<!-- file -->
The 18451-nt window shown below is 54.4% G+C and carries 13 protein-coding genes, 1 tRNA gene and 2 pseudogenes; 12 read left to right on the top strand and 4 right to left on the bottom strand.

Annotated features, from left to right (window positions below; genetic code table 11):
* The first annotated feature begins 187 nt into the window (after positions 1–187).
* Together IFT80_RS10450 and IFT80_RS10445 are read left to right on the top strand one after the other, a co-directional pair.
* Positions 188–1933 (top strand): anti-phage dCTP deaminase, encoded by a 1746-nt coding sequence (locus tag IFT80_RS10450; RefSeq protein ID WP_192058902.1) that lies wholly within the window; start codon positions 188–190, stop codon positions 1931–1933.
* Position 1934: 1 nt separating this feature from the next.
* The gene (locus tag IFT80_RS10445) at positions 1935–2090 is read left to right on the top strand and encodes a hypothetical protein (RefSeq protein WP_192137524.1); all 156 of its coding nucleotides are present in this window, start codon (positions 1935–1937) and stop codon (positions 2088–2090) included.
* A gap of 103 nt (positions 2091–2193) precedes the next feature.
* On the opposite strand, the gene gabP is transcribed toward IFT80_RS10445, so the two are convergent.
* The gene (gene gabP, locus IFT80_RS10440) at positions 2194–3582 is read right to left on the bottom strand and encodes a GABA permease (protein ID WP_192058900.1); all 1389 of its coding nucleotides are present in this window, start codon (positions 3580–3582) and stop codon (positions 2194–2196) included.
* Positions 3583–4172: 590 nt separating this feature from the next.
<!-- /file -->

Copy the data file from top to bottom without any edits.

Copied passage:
The 18451-nt window shown below is 54.4% G+C and carries 13 protein-coding genes, 1 tRNA gene and 2 pseudogenes; 12 read left to right on the top strand and 4 right to left on the bottom strand.

Annotated features, from left to right (window positions below; genetic code table 11):
* The first annotated feature begins 187 nt into the window (after positions 1–187).
* Together IFT80_RS10450 and IFT80_RS10445 are read left to right on the top strand one after the other, a co-directional pair.
* Positions 188–1933 (top strand): anti-phage dCTP deaminase, encoded by a 1746-nt coding sequence (locus tag IFT80_RS10450; RefSeq protein ID WP_192058902.1) that lies wholly within the window; start codon positions 188–190, stop codon positions 1931–1933.
* Position 1934: 1 nt separating this feature from the next.
* The gene (locus tag IFT80_RS10445) at positions 1935–2090 is read left to right on the top strand and encodes a hypothetical protein (RefSeq protein WP_192137524.1); all 156 of its coding nucleotides are present in this window, start codon (positions 1935–1937) and stop codon (positions 2088–2090) included.
* A gap of 103 nt (positions 2091–2193) precedes the next feature.
* On the opposite strand, the gene gabP is transcribed toward IFT80_RS10445, so the two are convergent.
* The gene (gene gabP, locus IFT80_RS10440) at positions 2194–3582 is read right to left on the bottom strand and encodes a GABA permease (protein ID WP_192058900.1); all 1389 of its coding nucleotides are present in this window, start codon (positions 3580–3582) and stop codon (positions 2194–2196) included.
* Positions 3583–4172: 590 nt separating this feature from the next.